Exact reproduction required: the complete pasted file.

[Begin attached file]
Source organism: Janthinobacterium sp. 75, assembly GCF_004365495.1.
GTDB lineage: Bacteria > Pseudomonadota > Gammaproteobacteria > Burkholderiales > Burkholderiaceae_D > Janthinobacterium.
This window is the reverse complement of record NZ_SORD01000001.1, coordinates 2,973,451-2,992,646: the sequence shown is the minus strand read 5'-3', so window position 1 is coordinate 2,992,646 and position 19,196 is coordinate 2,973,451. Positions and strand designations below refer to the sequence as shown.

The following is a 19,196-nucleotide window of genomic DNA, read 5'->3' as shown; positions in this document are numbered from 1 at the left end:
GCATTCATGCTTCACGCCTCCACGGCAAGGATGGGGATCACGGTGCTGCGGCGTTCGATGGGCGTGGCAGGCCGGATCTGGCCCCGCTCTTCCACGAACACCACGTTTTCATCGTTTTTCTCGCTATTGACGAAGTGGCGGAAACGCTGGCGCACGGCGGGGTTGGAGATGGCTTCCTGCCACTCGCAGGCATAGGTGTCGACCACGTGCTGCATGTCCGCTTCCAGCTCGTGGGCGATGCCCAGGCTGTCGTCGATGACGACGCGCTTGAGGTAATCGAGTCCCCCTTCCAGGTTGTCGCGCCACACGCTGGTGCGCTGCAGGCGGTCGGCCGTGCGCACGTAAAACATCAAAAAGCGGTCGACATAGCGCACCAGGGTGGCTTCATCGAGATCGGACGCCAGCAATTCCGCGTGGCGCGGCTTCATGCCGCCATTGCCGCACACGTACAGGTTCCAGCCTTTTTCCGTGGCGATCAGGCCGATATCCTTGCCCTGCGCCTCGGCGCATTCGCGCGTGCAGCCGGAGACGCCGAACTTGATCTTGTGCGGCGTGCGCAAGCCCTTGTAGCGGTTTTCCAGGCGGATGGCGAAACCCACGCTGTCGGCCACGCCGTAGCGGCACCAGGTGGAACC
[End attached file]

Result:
Source organism: Janthinobacterium sp. 75, assembly GCF_004365495.1.
GTDB lineage: Bacteria > Pseudomonadota > Gammaproteobacteria > Burkholderiales > Burkholderiaceae_D > Janthinobacterium.
This window is the reverse complement of record NZ_SORD01000001.1, coordinates 2,973,451-2,992,646: the sequence shown is the minus strand read 5'-3', so window position 1 is coordinate 2,992,646 and position 19,196 is coordinate 2,973,451. Positions and strand designations below refer to the sequence as shown.

The following is a 19,196-nucleotide window of genomic DNA, read 5'->3' as shown; positions in this document are numbered from 1 at the left end:
GCATTCATGCTTCACGCCTCCACGGCAAGGATGGGGATCACGGTGCTGCGGCGTTCGATGGGCGTGGCAGGCCGGATCTGGCCCCGCTCTTCCACGAACACCACGTTTTCATCGTTTTTCTCGCTATTGACGAAGTGGCGGAAACGCTGGCGCACGGCGGGGTTGGAGATGGCTTCCTGCCACTCGCAGGCATAGGTGTCGACCACGTGCTGCATGTCCGCTTCCAGCTCGTGGGCGATGCCCAGGCTGTCGTCGATGACGACGCGCTTGAGGTAATCGAGTCCCCCTTCCAGGTTGTCGCGCCACACGCTGGTGCGCTGCAGGCGGTCGGCCGTGCGCACGTAAAACATCAAAAAGCGGTCGACATAGCGCACCAGGGTGGCTTCATCGAGATCGGACGCCAGCAATTCCGCGTGGCGCGGCTTCATGCCGCCATTGCCGCACACGTACAGGTTCCAGCCTTTTTCCGTGGCGATCAGGCCGATATCCTTGCCCTGCGCCTCGGCGCATTCGCGCGTGCAGCCGGAGACGCCGAACTTGATCTTGTGCGGCGTGCGCAAGCCCTTGTAGCGGTTTTCCAGGCGGATGGCGAAACCCACGCTGTCGGCCACGCCGTAGCGGCACCAGGTGGAACC